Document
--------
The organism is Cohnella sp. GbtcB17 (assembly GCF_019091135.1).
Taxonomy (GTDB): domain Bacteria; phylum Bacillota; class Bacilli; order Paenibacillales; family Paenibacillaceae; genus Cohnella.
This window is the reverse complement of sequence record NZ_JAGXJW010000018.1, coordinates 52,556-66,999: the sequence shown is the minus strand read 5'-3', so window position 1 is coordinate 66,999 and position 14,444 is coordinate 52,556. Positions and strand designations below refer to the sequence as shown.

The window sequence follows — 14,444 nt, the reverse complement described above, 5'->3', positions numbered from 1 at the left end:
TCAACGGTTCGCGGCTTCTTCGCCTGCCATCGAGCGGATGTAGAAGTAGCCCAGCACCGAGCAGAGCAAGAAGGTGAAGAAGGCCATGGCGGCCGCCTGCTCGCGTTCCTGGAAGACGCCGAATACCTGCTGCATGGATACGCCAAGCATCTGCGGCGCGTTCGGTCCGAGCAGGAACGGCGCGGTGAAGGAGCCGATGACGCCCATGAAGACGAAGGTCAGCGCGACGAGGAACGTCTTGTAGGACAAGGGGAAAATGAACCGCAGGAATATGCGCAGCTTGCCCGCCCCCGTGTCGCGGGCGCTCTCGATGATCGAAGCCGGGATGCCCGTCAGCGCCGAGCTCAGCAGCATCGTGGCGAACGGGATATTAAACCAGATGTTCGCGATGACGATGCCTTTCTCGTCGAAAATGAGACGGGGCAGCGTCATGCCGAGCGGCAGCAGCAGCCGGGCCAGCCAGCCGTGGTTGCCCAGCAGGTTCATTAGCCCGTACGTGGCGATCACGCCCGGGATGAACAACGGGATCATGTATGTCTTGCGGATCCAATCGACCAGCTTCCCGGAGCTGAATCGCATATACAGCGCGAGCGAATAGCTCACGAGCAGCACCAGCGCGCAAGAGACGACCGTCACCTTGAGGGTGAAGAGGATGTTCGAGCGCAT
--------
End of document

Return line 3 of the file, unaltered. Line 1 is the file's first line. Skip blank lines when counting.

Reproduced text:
This window is the reverse complement of sequence record NZ_JAGXJW010000018.1, coordinates 52,556-66,999: the sequence shown is the minus strand read 5'-3', so window position 1 is coordinate 66,999 and position 14,444 is coordinate 52,556. Positions and strand designations below refer to the sequence as shown.